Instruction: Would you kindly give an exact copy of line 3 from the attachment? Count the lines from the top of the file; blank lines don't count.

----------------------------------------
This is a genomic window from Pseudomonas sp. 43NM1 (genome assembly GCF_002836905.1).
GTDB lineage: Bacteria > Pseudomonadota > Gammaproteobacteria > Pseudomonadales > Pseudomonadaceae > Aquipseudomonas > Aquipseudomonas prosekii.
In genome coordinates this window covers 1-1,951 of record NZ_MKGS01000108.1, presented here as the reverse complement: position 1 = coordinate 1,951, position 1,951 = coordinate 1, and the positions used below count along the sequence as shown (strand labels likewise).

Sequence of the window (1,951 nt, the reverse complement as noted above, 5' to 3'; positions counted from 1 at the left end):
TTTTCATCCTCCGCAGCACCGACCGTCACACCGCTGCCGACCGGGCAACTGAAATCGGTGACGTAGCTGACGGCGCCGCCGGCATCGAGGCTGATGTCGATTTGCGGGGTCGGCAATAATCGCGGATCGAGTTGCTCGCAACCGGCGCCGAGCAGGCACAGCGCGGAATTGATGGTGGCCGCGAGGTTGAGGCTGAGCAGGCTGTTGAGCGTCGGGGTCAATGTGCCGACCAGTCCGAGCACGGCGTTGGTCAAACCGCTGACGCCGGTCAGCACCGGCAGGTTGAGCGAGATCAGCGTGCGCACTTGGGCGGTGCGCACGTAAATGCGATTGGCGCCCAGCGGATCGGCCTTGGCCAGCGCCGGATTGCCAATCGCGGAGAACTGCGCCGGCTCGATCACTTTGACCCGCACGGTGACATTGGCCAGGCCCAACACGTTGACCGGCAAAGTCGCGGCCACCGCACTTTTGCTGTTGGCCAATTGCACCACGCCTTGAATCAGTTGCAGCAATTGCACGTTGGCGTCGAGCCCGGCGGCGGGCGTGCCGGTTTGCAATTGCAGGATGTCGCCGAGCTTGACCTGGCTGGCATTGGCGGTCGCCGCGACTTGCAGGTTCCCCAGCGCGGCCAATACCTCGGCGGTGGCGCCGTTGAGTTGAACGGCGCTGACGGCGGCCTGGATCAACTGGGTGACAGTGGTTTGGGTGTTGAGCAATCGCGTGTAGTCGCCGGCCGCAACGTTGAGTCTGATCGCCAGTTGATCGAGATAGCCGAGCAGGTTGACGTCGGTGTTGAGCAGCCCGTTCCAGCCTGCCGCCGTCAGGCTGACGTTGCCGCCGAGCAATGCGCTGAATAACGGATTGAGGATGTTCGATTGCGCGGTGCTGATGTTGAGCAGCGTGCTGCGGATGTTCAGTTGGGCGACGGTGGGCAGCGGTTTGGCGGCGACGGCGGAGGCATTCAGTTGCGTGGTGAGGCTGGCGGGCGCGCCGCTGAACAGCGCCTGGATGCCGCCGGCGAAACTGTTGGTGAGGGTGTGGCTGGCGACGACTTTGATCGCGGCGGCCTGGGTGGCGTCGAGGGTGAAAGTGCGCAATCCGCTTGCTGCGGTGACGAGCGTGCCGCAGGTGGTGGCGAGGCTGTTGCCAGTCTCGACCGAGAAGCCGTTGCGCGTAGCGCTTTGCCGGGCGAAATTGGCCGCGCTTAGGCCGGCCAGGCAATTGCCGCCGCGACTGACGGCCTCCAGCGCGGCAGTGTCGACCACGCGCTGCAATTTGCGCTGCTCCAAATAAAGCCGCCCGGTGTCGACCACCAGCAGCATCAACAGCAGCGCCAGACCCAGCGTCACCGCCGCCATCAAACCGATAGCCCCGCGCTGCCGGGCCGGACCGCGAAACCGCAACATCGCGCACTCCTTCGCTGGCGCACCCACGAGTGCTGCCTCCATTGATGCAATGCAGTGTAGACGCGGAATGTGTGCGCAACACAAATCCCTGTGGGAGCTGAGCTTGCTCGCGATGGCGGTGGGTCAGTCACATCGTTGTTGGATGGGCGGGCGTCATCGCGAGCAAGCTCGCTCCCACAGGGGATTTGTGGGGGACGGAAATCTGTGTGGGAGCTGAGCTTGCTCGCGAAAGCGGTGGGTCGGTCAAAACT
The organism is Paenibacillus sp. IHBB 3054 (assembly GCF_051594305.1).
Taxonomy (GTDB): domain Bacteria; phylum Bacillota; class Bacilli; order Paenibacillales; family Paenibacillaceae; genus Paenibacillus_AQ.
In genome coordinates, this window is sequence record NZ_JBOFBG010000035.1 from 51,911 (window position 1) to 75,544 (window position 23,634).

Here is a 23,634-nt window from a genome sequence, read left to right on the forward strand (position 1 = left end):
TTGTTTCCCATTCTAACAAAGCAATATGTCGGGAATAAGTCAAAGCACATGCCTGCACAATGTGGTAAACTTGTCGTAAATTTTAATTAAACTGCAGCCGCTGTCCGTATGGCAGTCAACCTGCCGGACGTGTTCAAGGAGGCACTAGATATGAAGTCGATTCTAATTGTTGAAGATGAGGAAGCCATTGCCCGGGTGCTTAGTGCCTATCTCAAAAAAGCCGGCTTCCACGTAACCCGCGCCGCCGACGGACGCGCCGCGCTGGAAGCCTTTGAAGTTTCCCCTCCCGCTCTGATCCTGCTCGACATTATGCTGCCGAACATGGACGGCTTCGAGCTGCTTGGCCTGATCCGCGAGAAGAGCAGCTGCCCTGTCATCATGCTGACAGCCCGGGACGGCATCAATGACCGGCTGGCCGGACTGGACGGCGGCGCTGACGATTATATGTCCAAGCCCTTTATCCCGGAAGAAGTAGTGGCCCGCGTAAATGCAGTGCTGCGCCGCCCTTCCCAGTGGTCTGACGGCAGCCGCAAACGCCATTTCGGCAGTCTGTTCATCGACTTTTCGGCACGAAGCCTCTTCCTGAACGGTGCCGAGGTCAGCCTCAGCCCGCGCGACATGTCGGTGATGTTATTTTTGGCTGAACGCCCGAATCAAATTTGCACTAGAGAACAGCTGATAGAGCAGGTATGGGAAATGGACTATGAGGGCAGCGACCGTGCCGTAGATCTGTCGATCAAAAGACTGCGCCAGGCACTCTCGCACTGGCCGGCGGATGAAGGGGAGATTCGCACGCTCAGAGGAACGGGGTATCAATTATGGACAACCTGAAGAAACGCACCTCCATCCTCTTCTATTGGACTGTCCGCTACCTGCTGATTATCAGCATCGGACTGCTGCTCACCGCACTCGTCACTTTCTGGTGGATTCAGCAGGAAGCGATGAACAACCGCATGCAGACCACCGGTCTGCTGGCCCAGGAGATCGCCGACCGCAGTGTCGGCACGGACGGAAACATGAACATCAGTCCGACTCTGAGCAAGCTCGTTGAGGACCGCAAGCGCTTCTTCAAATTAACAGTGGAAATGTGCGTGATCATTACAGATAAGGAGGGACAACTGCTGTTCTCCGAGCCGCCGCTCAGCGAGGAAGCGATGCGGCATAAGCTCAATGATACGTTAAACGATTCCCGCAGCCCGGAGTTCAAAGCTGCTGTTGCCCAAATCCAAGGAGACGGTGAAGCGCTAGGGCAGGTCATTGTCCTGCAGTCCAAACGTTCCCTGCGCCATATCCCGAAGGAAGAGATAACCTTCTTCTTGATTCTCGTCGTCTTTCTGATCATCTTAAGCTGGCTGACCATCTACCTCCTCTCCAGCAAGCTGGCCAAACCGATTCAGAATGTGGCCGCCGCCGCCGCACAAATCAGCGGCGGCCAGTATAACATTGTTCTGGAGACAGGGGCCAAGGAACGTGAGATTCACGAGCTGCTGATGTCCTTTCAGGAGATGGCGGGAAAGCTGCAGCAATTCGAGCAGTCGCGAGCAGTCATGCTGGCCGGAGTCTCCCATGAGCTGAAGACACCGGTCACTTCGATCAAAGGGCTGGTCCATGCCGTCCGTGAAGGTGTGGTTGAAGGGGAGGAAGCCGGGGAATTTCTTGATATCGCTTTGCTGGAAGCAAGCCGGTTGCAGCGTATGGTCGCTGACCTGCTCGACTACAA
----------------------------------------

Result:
In genome coordinates this window covers 1-1,951 of record NZ_MKGS01000108.1, presented here as the reverse complement: position 1 = coordinate 1,951, position 1,951 = coordinate 1, and the positions used below count along the sequence as shown (strand labels likewise).